Beware of white bulls

europaI’ve just finished reading Moniza Alvi‘s Europa. It was a Poetry Book Society Choice for summer last year, and has been sitting in my (disturbingly large) TBR pile since I got it.

Wow. What a collection! I know I go on about the virtues of poetry collections having some sort of unity, but oh, this book reminds me why it’s so important.

For those of you who have forgotten your mythology, Europa was the daughter of  Agenor, the King of Tyre. Zeus saw her and decided he wanted her, so disguised himself as a white bull and carried her off (into the sea, and eventually to the island of Crete). She bore him three sons – most famously Minos, who was later King of Crete, husband of Pasiphaë, and the cuckolded stepfather of the Minotaur. (Moral: don’t play with white bulls. Real bulls do not frolic with young girls.)

Runbens' The Rape of EuropaI’ll review the book properly later, but essentially it’s about violence against women (specifically rape, and surviving it), and how that plays out into society as a whole. The central sequence is poems about Europa, but there’s also a poems about ‘post traumatic’ experience, honour killings, and a handful of poems that are versions (rather than literal translations) of Uruguayan/French poet Jules Supervielle. (Which is interesting in its own right – she is often referred to as a surrealist poet (I’d say a cross between Selima Hill and Pauline Stainer, with a dash of Jo Shapcott), whereas he made a point of distancing himself from the surrealist movement. But I digress. Again.)

There’s a real core of anger running through these poems, but somehow Alvi keeps it under control throughout. A fierceness that never tips into being shrill or aggressive. Really really good writing!

2 Replies to “Beware of white bulls”

  1. I look forward to your reveiw of this book Joanna. And possibly I’ll wait for that before loaning it from our local library. I wrote this poem as a deliberate exercise in registering that kind of control which one needs to bring to bear. The poem I’m about to share with you was published in “Broadsheet” (Auckland N.Z) as long ago as 1989; alterations in a couple of lines.

    It was written just after my daughter had a throat operation. She was phoning me from a distant city and could barely speak a sentence; and I suspect, should have been resting. But, other than that single(poetic)intervention she got on with life and is a fabulously mature person. The White Bulls of the Court and a fifteen year old child; that was another story. If someone is brave enough to write of traumatic stress, in a valid poetic response, I take my hat of to them.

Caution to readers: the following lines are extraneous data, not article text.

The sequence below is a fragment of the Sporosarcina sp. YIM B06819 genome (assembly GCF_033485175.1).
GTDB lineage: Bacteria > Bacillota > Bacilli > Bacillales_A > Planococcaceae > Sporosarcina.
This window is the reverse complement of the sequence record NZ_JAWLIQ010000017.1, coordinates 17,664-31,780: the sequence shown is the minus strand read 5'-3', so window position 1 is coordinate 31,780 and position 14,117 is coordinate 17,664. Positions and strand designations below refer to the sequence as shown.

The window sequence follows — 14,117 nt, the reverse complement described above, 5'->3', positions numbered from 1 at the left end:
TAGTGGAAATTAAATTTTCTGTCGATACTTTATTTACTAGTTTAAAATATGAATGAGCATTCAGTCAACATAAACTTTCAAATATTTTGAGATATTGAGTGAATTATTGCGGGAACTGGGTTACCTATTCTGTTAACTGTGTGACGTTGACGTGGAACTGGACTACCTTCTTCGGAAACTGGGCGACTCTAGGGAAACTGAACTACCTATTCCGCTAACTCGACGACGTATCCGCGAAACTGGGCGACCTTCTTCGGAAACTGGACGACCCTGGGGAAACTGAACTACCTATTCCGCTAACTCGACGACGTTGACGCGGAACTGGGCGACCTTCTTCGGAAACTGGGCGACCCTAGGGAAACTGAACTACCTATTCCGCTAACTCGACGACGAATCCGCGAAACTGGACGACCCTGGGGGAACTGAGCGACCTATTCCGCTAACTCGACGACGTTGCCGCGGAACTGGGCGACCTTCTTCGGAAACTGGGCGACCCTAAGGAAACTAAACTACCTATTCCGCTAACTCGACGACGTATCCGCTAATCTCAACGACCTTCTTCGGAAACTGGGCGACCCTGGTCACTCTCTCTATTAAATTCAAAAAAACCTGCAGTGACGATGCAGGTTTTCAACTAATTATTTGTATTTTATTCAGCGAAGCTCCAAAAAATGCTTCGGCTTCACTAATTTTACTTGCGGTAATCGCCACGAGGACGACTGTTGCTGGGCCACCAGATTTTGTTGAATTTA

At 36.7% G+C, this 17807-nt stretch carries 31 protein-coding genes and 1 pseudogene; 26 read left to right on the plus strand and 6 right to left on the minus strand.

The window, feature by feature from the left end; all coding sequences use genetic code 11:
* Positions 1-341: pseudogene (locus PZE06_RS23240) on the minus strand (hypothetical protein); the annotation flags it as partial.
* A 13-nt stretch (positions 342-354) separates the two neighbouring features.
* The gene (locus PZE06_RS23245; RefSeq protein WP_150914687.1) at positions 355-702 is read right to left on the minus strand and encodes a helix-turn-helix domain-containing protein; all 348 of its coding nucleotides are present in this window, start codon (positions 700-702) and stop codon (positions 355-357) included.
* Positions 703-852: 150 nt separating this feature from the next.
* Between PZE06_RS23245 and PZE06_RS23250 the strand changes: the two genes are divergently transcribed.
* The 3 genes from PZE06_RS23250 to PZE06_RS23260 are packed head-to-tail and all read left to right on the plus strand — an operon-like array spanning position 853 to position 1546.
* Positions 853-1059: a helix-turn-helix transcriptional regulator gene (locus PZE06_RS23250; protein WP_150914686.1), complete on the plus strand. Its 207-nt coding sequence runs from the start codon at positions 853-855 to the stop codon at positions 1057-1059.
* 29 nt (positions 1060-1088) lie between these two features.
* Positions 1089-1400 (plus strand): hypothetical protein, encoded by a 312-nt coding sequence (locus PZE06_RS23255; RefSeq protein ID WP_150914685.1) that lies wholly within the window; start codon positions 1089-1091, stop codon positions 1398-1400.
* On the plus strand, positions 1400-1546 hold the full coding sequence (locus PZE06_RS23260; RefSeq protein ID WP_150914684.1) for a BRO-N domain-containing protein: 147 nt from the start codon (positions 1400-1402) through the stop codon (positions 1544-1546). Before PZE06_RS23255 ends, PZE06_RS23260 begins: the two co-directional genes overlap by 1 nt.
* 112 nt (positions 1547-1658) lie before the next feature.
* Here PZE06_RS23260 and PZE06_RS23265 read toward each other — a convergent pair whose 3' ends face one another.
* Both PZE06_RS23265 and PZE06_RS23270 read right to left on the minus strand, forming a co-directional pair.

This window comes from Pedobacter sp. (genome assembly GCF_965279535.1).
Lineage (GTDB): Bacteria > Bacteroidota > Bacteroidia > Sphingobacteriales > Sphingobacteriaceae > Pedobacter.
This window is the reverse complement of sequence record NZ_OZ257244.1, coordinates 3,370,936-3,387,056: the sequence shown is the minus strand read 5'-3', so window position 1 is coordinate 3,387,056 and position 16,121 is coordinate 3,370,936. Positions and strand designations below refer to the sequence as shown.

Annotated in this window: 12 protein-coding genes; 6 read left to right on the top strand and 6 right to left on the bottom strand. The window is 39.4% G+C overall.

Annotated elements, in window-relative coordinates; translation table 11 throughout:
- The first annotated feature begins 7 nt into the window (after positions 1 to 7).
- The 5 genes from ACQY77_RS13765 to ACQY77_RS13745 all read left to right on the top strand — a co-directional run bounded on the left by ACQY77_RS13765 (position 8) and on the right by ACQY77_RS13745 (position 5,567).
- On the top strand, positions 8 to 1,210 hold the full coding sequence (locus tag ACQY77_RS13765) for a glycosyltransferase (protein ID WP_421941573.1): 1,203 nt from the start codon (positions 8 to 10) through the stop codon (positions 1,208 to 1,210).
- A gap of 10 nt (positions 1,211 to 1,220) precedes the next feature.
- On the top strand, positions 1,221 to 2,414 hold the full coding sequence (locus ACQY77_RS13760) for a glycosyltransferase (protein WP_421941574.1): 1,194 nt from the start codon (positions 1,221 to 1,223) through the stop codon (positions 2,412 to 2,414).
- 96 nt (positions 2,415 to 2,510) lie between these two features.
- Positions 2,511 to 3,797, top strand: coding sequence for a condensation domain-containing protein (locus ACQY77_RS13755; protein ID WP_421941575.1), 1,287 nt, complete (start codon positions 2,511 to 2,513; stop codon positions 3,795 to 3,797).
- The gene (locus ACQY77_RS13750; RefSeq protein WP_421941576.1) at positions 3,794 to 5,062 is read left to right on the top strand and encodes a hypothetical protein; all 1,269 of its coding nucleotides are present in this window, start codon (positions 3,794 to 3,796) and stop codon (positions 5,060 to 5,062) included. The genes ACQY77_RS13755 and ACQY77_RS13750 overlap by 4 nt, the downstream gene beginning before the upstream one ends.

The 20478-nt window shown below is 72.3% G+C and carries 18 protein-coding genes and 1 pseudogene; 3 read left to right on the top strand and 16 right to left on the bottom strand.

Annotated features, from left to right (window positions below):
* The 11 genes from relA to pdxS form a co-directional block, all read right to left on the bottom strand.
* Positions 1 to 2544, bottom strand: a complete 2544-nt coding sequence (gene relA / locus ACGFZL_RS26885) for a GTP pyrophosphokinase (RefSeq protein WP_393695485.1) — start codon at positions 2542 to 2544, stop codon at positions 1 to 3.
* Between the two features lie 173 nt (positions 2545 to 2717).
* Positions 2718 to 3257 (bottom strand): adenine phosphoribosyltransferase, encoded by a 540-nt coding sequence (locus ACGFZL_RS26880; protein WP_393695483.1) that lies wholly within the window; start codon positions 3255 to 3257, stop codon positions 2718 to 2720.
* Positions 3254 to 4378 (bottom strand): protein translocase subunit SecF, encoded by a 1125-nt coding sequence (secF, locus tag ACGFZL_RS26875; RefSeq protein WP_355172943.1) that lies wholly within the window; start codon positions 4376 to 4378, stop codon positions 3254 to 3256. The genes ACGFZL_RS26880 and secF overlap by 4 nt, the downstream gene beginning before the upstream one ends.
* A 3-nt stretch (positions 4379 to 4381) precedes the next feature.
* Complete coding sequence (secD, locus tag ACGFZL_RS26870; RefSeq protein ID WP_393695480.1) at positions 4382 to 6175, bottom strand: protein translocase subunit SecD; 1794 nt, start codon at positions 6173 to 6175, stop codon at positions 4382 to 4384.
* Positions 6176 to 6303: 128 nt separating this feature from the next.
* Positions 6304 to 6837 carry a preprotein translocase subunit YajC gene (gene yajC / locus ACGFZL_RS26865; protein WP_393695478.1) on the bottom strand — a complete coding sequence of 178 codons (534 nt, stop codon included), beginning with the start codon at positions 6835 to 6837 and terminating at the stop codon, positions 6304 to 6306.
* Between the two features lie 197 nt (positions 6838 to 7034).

It doesn’t alter the fact that I want poetry to be poetry.

    Hard To Swallow
    (the report)

    Patient complains of gagging
    Operate Monday
    remove lump
    from throat

    Biopsy shows
    the crust of
    a million tears

    Diagnosis confirmed
    recurring screams
    ~ suppressed

    rape ~ ten years – going on yesterday

    patient recovery ~
    short term outpatient offered

    Benita (1989)

    1. Thank you Benita. I agree with both sentiments.

      Your poem reminds me of a piece called “Canker”, by Amerasian poet, Timothy Liu. I first came across it in a book called Black Lightning: Poetry in Progress), edited by Eileen Tabios. (Highly recommended for anyone interested in seeing how different poets go about the process of shaping a poem.) A similar subject, and an equally impressive control of the material.

      I don’t know if Alvi herself was ever raped – the book is certainly not personal in that way. But it doesn’t feel like someone cashing in on other peoples’ tragedies, if that makes sense. (Another tough thing to pull off.) My copy of the book was snaffled by a friend the afternoon I posted this, so it’ll be a few weeks before I write the review.

Join the conversation!

Fill in your details below or click an icon to log in: Logo

You are commenting using your account. Log Out /  Change )

Twitter picture

You are commenting using your Twitter account. Log Out /  Change )

Facebook photo

You are commenting using your Facebook account. Log Out /  Change )

Connecting to %s

This site uses Akismet to reduce spam. Learn how your comment data is processed.

%d bloggers like this: